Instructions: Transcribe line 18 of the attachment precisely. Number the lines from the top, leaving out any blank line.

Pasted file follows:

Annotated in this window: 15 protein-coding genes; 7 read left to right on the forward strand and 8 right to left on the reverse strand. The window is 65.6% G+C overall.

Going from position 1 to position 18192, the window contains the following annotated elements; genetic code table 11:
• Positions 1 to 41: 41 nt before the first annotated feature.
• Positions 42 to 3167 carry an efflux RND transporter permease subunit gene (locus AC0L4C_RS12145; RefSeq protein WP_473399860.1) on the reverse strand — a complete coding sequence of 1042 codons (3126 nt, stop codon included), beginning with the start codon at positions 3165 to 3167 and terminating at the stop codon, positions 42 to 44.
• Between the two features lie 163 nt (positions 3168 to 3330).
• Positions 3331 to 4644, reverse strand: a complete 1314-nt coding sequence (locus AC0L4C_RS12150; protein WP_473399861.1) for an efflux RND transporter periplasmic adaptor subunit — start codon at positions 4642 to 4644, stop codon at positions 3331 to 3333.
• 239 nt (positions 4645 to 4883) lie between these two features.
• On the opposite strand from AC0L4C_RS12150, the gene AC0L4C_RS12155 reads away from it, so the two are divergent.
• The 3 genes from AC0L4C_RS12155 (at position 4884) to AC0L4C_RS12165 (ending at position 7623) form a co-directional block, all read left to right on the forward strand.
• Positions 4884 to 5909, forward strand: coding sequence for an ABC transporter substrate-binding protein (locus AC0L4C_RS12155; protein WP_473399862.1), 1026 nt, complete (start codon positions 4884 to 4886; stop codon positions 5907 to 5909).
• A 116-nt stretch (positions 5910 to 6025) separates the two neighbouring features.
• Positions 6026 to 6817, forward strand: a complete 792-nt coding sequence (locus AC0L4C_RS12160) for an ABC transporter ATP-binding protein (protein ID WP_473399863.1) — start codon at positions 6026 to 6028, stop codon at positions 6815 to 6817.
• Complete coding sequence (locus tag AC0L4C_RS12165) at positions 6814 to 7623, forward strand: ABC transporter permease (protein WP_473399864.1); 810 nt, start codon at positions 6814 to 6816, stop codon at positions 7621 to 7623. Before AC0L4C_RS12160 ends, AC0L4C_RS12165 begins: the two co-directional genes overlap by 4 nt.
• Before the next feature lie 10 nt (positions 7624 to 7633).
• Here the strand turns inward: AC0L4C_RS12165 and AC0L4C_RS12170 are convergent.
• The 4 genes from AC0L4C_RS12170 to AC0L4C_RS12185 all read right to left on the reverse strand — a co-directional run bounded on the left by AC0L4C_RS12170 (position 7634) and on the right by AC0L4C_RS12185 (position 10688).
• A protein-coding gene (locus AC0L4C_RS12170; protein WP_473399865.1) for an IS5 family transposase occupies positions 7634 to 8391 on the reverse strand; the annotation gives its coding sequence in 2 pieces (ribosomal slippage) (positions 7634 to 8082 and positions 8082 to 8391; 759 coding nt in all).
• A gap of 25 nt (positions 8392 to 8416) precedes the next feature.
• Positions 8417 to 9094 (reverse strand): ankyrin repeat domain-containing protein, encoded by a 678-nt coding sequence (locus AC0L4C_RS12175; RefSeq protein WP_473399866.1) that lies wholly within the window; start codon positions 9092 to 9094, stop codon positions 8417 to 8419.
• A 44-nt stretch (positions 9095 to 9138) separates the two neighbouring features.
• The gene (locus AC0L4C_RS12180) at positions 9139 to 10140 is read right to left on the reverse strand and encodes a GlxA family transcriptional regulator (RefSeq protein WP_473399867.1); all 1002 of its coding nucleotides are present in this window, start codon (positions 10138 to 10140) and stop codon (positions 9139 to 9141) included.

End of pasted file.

• A gap of 25 nt (positions 8392 to 8416) precedes the next feature.